On October 16 a team of scientists, including members from the LIGO and Virgo collaborations and several astronomical groups, announced the detection of both gravitational and electromagnetic waves, originating from the merger of two neutron stars. These mergers have been speculated as the yet unknown production site of heavy elements including Gold, Platinum and Uranium in the Universe. In 2010 an international collaboration led by Gabriel Martínez-Pinedo (GSI Helmholtzzentrum für Schwerionenforschung and Technische Universität Darmstadt) and Brian Metzger (Columbia University) pointed out that the heavy element synthesis in the merger process leads to a unique electromagnetic wave emission pattern.
The electromagnetic signal observed from the merging neutron stars indeed shows this pattern and confirms that the site for the heavy element production in the Universe is finally found, solving one of the 11 most important question in physics, as named by the US National Academies in 2003. This breakthrough puts even further focus on the Facility for Antiproton and Iron Research (FAIR), which is currently being built in Darmstadt and at which the short-lived and very neutron-rich nuclei which drive the observed electronmagnetic signal will be produced and studied for the first time.
60 years ago the main processes responsible for the production of elements in the Cosmos were outlined. Since then, it has been possible to identify the astrophysical sites for most of those processes except for the so called r process that is responsible for producing half of the elements heavier than Iron. It requires an environment with extreme neutron densities, permitting neutron captures on nuclei to proceed much faster than beta-decays. „Identifying the site of the astrophysical origin of elements heavier than Iron is viewed as one of the Millenium problems in physics" says Friedrich-Karl Thielemann, Professor at the University of Basel and now also member of the GSI theory group, who in 1999 performed the first nucleosynthesis study showing that the r-process can operate in material ejected during the coalescence of two merging neutron stars.
Almost simultaneously, it was suggested that the radioactive decay of the freshly synthesized nuclei will trigger an electromagnetic transient. The first realistic modeling of the electromagnetic signal was performed in 2010 by an international team led by Gabriel Martinez-Pinedo and Brian Metzger, including Almudena Arcones, GSI and Technische Universität Darmstadt, and key experimental guidance from GSI scientists Aleksandra Kelic-Heil and Karl-Heinz Schmidt. They predicted that such an event will be a thousand times brighter than a nova and will reach its maximum on timescales of a day. It was named "kilonova". This picture has been confirmed by the recent observation of an optical/infrared counterpart associated with GW170817. This represents a unique case in nuclear astrophysics, as usually astronomers observe a new phenomenon which is much later explained by theorists. In the present case we anticipated a novel astronomical signal without the benefit of observational guidance much before it was confirmed by observations", says Gabriel Martinez-Pinedo.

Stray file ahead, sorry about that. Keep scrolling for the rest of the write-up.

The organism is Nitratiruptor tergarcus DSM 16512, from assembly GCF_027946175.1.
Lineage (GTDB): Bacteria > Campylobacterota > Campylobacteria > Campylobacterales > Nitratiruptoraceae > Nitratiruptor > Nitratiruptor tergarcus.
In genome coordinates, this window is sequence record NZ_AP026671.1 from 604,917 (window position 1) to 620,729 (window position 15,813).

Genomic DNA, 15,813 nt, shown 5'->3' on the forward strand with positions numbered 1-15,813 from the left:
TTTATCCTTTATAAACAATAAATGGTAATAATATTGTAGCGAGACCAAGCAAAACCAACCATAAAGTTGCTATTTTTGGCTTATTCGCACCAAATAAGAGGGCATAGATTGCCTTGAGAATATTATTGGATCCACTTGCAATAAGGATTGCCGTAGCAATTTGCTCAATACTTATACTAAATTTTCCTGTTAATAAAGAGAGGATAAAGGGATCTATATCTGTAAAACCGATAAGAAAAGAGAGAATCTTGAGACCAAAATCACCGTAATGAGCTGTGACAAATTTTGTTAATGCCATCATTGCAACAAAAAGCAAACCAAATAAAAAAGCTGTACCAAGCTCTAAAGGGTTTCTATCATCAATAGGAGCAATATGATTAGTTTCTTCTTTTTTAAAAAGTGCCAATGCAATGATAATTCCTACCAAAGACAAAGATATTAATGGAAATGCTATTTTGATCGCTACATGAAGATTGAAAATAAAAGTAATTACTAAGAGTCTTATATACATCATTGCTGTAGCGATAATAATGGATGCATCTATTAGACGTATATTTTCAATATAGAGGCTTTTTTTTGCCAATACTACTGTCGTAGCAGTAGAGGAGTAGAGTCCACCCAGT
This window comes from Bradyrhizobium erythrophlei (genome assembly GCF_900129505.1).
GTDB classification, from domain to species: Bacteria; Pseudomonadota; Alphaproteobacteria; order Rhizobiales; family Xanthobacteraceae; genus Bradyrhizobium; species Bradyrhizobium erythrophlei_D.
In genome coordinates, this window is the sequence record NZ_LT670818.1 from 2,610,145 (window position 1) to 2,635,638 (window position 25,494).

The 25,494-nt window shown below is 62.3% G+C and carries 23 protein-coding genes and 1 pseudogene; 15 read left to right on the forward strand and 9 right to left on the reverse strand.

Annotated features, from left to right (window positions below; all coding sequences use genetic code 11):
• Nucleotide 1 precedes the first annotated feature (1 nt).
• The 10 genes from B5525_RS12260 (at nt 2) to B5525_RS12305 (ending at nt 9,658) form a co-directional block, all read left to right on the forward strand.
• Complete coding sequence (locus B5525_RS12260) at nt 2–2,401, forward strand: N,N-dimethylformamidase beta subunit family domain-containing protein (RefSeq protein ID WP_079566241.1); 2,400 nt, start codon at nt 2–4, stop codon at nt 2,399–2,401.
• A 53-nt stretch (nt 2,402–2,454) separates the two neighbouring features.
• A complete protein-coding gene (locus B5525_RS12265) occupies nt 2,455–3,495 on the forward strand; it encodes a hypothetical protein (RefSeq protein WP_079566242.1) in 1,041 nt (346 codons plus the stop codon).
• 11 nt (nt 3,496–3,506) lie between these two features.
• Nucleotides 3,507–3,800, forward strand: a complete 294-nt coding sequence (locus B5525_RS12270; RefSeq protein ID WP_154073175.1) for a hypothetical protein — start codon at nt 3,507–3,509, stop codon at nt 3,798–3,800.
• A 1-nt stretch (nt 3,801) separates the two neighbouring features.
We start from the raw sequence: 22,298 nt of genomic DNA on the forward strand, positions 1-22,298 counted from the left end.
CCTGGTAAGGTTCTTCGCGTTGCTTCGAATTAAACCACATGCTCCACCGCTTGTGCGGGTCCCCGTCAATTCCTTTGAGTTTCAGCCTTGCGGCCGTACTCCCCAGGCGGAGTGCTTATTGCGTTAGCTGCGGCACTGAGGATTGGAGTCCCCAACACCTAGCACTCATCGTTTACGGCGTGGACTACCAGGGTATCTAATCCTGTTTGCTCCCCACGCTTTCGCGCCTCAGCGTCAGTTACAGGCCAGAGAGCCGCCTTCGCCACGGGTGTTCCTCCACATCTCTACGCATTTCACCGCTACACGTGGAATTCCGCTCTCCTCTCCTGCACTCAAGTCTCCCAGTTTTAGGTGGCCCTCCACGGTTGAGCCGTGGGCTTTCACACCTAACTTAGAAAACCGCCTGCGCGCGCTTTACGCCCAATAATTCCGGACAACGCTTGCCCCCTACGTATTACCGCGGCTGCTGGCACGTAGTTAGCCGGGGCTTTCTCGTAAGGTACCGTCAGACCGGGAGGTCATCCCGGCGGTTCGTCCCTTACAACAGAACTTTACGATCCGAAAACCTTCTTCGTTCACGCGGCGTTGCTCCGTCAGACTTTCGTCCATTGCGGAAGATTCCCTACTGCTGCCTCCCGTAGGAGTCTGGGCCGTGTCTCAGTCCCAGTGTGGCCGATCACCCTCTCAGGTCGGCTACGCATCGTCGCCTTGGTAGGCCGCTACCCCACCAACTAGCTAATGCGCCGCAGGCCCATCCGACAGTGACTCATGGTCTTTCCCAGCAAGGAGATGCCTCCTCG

Several signatures point to the radioactive decay of r-process nuclei to explain the observations. The time dependence of the signal corresponds to what is expected assuming that the energy is produced from the decay of a large ensemble of radioactive nuclei. Furthermore, the evolution in color of the signal shows that a broad range of r-process nuclei has been produced from the lighter elements with Z ~ 50 to the heavier with Z ~ 82. It has been estimated that GW170817 produced around 0.06 solar masses of r-process ejecta with over ten times Earth's mass in Gold and Uranium.
The LIGO and Virgo collaborations predict that once the gravitational wave detectors reach the design sensitivity in 2019 we may be able to detect neutron star mergers as frequently as once per week. This will represent a complete change of paradigm in our understanding of heavy element nucleosynthesis demanding high precision nuclear data, in particular of heavy neutron-rich nuclei to reproduce the observations.
It is very fortunate that with FAIR the facility needed to provide these data is already under construction in Darmstadt. First results are expected from experiments performed in the FAIR phase-0 starting 2018. Once FAIR reaches its complete potential in 2025, it will offer unique physics opportunities to determine the properties of heavy neutron-rich nuclei of relevance to r-process nucleosynthesis. In the meantime, it is the aim of the GSI theory group to identify key nuclear information to fully characterize the variety of electromagnetic transients expected from neutron star mergers.